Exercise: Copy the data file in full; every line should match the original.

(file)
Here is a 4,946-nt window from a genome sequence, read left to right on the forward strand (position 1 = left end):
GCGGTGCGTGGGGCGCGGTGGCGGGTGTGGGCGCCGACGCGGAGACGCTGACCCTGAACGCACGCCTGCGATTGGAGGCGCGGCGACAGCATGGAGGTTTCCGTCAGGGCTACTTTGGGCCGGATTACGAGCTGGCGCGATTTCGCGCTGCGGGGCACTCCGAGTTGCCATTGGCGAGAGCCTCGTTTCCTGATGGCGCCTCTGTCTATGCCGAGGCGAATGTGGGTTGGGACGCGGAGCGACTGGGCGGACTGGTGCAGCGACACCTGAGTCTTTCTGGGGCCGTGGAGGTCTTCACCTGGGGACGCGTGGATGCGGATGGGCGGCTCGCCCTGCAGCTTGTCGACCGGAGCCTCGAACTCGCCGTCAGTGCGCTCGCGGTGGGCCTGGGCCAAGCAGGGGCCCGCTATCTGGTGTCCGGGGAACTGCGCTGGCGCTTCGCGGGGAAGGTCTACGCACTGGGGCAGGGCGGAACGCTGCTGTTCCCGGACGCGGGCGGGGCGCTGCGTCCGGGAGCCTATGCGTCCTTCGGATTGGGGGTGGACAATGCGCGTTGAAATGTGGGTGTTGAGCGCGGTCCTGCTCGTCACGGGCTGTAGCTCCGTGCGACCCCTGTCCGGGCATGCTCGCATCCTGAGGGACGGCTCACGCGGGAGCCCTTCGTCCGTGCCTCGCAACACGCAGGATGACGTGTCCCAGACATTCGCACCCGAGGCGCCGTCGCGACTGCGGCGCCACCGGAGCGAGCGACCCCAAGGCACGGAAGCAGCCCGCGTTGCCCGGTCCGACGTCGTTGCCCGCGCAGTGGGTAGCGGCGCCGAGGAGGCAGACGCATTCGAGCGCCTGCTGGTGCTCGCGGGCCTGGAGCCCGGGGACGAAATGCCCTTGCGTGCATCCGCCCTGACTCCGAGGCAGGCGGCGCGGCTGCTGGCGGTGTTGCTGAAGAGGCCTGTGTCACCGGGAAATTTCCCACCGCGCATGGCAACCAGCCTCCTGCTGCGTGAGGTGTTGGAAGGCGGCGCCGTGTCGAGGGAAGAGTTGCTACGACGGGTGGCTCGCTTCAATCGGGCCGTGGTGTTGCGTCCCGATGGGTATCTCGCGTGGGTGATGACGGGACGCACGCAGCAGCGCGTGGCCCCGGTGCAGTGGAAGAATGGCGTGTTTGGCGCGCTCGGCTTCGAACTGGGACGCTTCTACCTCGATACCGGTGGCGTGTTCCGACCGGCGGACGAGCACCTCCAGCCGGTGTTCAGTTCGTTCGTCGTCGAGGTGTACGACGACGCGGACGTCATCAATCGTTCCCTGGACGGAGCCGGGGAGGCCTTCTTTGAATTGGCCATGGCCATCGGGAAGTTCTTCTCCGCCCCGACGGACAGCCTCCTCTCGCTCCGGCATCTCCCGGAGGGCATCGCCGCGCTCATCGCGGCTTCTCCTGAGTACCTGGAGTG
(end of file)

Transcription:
Here is a 4,946-nt window from a genome sequence, read left to right on the forward strand (position 1 = left end):
GCGGTGCGTGGGGCGCGGTGGCGGGTGTGGGCGCCGACGCGGAGACGCTGACCCTGAACGCACGCCTGCGATTGGAGGCGCGGCGACAGCATGGAGGTTTCCGTCAGGGCTACTTTGGGCCGGATTACGAGCTGGCGCGATTTCGCGCTGCGGGGCACTCCGAGTTGCCATTGGCGAGAGCCTCGTTTCCTGATGGCGCCTCTGTCTATGCCGAGGCGAATGTGGGTTGGGACGCGGAGCGACTGGGCGGACTGGTGCAGCGACACCTGAGTCTTTCTGGGGCCGTGGAGGTCTTCACCTGGGGACGCGTGGATGCGGATGGGCGGCTCGCCCTGCAGCTTGTCGACCGGAGCCTCGAACTCGCCGTCAGTGCGCTCGCGGTGGGCCTGGGCCAAGCAGGGGCCCGCTATCTGGTGTCCGGGGAACTGCGCTGGCGCTTCGCGGGGAAGGTCTACGCACTGGGGCAGGGCGGAACGCTGCTGTTCCCGGACGCGGGCGGGGCGCTGCGTCCGGGAGCCTATGCGTCCTTCGGATTGGGGGTGGACAATGCGCGTTGAAATGTGGGTGTTGAGCGCGGTCCTGCTCGTCACGGGCTGTAGCTCCGTGCGACCCCTGTCCGGGCATGCTCGCATCCTGAGGGACGGCTCACGCGGGAGCCCTTCGTCCGTGCCTCGCAACACGCAGGATGACGTGTCCCAGACATTCGCACCCGAGGCGCCGTCGCGACTGCGGCGCCACCGGAGCGAGCGACCCCAAGGCACGGAAGCAGCCCGCGTTGCCCGGTCCGACGTCGTTGCCCGCGCAGTGGGTAGCGGCGCCGAGGAGGCAGACGCATTCGAGCGCCTGCTGGTGCTCGCGGGCCTGGAGCCCGGGGACGAAATGCCCTTGCGTGCATCCGCCCTGACTCCGAGGCAGGCGGCGCGGCTGCTGGCGGTGTTGCTGAAGAGGCCTGTGTCACCGGGAAATTTCCCACCGCGCATGGCAACCAGCCTCCTGCTGCGTGAGGTGTTGGAAGGCGGCGCCGTGTCGAGGGAAGAGTTGCTACGACGGGTGGCTCGCTTCAATCGGGCCGTGGTGTTGCGTCCCGATGGGTATCTCGCGTGGGTGATGACGGGACGCACGCAGCAGCGCGTGGCCCCGGTGCAGTGGAAGAATGGCGTGTTTGGCGCGCTCGGCTTCGAACTGGGACGCTTCTACCTCGATACCGGTGGCGTGTTCCGACCGGCGGACGAGCACCTCCAGCCGGTGTTCAGTTCGTTCGTCGTCGAGGTGTACGACGACGCGGACGTCATCAATCGTTCCCTGGACGGAGCCGGGGAGGCCTTCTTTGAATTGGCCATGGCCATCGGGAAGTTCTTCTCCGCCCCGACGGACAGCCTCCTCTCGCTCCGGCATCTCCCGGAGGGCATCGCCGCGCTCATCGCGGCTTCTCCTGAGTACCTGGAGTG